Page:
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POLITICO New York Playbook, presented by PhRMA: JEFF KLEIN's earmarks -- PREET'S lament -- NYT's milestone

10/06/2015 07:03AM EDT

By Azi Paybarah in Manhattan, Jimmy Vielkind in Albany, and Mike Allen in D.C., with Daniel Lippman

KLEIN LEADS ON EARMARKS WHILE OTHER DEMS GET NOTHING - POLITICO New York's Jimmy Vielkind: Jeff Klein's alliance with Republicans has paid off. Klein, the Bronx state senator who leads the Republican-aligned Independent Democratic Conference, has been awarded $11.7 million in earmarks over the last three years - more than triple the amount of any other senator, data posted Monday show. Most of the senator's requests went to recreational facilities: new or renovated baseball fields in Van Cortlandt Park ($1 million), Throgg's Neck housing project ($1.5 million), and Seton Park ($1.05 million). That park also won $210,000 to renovate basketball and tennis courts. Klein earmarked $500,000 to resurface basketball courts at Waring Park, $1.5 million for basketball and handball courts at Henry Hudson Park and $1 million to convert the roller hockey rink in Loreto Park into soccer fields. Another $1.5 million went to the New York Botanical Garden. A list of State and Municipal Facilities Program projects requested by the Senate - which is controlled by Republicans in a coalition with the IDC that has evolved with the IDC's relative power - did not show any money going to the chamber's mainstream Democrats.

D'AMATO CHARITY ISSUED SUBPOENA BY A.G. - Newsday's Keith Herbert: "The state attorney general's office has issued subpoenas to charities run by former Sen. Alfonse D'Amato, political power broker Gary Melius and prominent Democratic attorney Steve Schlesinger as it tries to determine whether Schlesinger broke state law when he gave away millions of dollars meant for Jewish charities. Two of Long Island's large health care networks, North Shore-LIJ Health System and Nassau Healthcare Corp., also received subpoenas as part of the attorney general's investigation."

COMBATTING BRUTALITY IN PRISONS - Eliot Spitzer for the Marshall Project: "The frequency and breadth of the problem suggest that this is not an instance of 'a few bad apples' - the response one invariably hears when problems are first discerned in any industry or sector. That was the defense articulated by leading financial executives in the early days of the Wall Street corruption cases over a decade ago. Now, as then, the scandals were symptoms of systemic breakdown. The kind of conspiracy of silence that shrouded Wall Street for so long must not be allowed to hide abuses in our corrections system. Fortunately, there are mechanisms for correcting these failings. The governor and attorney general have statutory investigative powers designed for an instance such as this. The governor can create a Moreland Act commission, which, if properly independent, has vast investigative reach."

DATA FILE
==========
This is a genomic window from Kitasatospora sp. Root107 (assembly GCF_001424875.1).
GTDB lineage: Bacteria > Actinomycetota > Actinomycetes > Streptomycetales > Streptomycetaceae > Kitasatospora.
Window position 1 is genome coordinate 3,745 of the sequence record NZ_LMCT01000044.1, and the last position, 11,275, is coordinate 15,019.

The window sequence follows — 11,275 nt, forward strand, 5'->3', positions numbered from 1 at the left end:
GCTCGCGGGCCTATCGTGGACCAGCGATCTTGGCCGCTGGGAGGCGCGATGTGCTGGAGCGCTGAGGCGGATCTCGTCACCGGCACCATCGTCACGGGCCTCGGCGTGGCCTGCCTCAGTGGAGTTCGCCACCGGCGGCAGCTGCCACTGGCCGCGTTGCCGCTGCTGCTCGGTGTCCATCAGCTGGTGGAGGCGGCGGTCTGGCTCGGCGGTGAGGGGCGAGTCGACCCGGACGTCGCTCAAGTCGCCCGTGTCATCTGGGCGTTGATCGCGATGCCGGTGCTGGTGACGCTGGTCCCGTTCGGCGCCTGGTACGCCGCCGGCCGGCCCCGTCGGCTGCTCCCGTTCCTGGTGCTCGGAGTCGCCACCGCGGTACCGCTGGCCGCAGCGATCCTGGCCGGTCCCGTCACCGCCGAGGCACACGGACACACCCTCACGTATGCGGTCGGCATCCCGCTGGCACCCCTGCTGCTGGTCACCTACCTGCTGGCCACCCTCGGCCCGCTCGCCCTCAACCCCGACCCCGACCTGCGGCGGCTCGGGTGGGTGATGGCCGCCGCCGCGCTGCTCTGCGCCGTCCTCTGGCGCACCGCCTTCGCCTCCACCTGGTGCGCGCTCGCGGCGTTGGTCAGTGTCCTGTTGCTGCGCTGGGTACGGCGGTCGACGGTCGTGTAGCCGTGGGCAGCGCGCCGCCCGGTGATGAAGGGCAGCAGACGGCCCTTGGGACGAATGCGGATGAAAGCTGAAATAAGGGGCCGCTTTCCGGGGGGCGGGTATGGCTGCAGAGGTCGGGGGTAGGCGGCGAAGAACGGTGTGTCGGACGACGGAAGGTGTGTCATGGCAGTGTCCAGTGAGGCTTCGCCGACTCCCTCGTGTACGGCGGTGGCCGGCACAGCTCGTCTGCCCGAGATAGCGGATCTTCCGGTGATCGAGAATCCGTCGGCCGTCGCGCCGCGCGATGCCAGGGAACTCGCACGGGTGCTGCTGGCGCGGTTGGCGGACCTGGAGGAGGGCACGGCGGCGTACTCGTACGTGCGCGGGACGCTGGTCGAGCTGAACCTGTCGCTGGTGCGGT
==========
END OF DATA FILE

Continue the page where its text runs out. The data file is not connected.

PIC OF THE DAY: Scott Stringer and Keith Wright in medieval garb.

HAPPY BIRTHDAY: Lobbyist Patricia Lynch, Senate aide Josh Fitzpatrick, Fran Clark of PSC-CUNY and former Rockland County executive Scott Vanderhoef.

** A message from PhRMA: In 2013 alone, the biopharmaceutical industry invested more than $553 million dollars in clinical trials in New York. Learn more about the economic impact of clinical trials in our communities at **

IN DEFENSE OF DAVID DINKINS -- POLITICO New York's Laura Nahmias: Mayor Bill de Blasio on Monday defended the decision he announced last week to rename the downtown Municipal Building at 1 Centre Street after former New York City mayor David Dinkins.